It’s my privilege to work closely with LeaDev-Langham’s Partner School Zarephath Bible Seminary (ZBS) in Pakistan to develop a Master of Theology program. This is a ground-breaking first for Pakistan, where there are only several Pakistanis with doctorates in theology or biblical studies, and only a handful with an MTh degree.
After a year of planning and delays in starting, the MTh got underway at the beginning of this year. It’s a three-year program, value-added with a complementary leadership development strand. This ensures that those who graduate do so with both accredited academic credentials, and honed leadership skills. This is crucial in a country where senior leaders – and not just academics – are so desperately needed to better equip the Church to be effective and contextually relevant in the nation – and beyond.
Now six months into the program, what’s been achieved?
Nine students have completed the first coursework module, and in mid-June finished the on-campus sessions of their second.
Encouraging for a programme that’s the first of its kind? Sure! I’m definitely encouraged. But together with colleagues from ZBS, we’re strongly aware underneath this progress are some challenges that need to be addressed for the program to keep moving ahead confidently, and for the students to finish well.
These educational challenges are not so commonly encountered nowadays in typical (if there is such) western countries, but they’re certainly widespread among our Partner Schools in Asia-Pacific.
1. Students numbers
ZBS would like to produce a good-sized bunch of graduates – a critical mass for the Pakistan Church. Initially, 15 Christian leaders signed up. But come the on-campus sessions of the first coursework module, only nine students appeared! Another 3-4 showed up during the first week, and one just disappeared. There’s likely to be further attrition from the present nine stayers.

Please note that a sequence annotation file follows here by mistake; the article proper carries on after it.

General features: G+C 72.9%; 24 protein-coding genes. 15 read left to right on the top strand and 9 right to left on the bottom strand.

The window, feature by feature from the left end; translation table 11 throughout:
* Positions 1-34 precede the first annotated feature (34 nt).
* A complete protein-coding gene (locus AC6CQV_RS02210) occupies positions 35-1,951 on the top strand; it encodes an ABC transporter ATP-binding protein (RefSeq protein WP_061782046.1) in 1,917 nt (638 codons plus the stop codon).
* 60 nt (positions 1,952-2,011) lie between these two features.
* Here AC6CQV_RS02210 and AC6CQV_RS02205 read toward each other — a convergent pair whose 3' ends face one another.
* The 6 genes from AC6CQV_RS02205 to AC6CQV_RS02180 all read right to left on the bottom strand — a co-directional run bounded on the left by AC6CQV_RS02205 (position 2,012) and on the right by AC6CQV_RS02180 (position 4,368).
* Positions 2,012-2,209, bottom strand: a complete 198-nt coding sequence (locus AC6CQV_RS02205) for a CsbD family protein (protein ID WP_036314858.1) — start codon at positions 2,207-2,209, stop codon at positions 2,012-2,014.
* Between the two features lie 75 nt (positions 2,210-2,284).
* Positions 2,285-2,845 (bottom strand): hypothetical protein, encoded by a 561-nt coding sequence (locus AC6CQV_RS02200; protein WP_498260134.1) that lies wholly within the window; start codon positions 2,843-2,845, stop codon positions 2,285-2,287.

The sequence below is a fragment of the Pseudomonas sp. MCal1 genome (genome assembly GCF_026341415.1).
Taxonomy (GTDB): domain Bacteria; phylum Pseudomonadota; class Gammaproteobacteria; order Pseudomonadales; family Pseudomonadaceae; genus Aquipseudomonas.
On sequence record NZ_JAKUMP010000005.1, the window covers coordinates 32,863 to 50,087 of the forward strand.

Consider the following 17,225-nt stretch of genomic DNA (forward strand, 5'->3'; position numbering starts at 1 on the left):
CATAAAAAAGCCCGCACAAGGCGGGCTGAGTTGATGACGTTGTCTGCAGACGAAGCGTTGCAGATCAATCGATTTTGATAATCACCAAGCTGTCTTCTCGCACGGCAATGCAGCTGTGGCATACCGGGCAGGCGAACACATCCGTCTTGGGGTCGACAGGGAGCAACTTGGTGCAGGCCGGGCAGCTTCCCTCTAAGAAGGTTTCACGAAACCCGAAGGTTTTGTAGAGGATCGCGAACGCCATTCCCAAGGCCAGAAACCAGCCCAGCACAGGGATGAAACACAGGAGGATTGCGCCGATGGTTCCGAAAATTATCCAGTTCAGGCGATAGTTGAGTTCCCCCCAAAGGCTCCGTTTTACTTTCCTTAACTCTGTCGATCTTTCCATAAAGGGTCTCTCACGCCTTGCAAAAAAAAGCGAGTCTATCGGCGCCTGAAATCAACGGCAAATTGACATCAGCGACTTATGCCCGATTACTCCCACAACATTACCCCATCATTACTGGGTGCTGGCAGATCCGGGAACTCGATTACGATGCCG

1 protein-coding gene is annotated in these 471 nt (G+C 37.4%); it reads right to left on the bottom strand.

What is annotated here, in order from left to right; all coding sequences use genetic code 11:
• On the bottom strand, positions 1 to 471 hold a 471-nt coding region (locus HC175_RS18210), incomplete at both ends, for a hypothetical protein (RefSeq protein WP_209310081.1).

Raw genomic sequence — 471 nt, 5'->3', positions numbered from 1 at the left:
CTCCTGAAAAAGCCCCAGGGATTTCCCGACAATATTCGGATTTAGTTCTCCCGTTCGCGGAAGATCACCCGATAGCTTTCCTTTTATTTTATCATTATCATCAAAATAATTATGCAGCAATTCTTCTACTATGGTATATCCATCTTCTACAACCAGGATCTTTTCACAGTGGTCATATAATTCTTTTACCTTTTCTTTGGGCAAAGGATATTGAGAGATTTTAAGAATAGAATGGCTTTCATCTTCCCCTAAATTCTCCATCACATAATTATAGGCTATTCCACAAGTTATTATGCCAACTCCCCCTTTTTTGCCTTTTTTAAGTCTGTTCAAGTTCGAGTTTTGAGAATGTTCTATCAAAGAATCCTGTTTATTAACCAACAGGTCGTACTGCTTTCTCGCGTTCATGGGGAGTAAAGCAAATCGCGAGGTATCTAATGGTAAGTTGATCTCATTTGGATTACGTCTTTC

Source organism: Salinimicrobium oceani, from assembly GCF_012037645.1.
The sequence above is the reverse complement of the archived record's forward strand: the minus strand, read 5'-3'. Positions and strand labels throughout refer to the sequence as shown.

So, what to do? Of course, this is not just a Pakistani issue. The student attrition rate in higher education worldwide is also pretty high. At ZBS we are already planning to commence a new cohort of 8-10 students later in 2018. They will have their own orientation and then continue with the first cohort. Also, it would be a wonderful witness to the inclusiveness of the Gospel to have women leaders in the program – the sole woman in the initial cohort pulled out after only two months, when her first child was born.
2. Students’ time management
The program is designed to be full time, but probably none of the present nine students consider it so. All, to some extent, are trying to fit their study in on top of an already over-full ministry load. This creates stresses for them and problems for the ZBS faculty to know how to handle missed assignment deadlines and to draw out the best in the students.
Going forward, ZBS will continue to work with the students and their ministry and family stakeholders to view and commit to the program as a significant proportion of their ministry load, rather than an ‘add on’. This is easy to write – it’s rather more difficult to enable or even ensure, in a culture in which there is a shortage of trained Christian leaders, and many of them are under pressure (at least partly self-imposed) to take on unrealistic work-loads. Also, for most their ministry is their main source of livelihood, and financial sponsorship for studies is hard to come by – there’s certainly no ‘free first year’ provision for them. ZBS has been able to proceed with the MTh only because a major sponsor in Australia is enabling the program to be more affordable for the Pakistani students.
3. Students’ ability for English-medium MTh level study.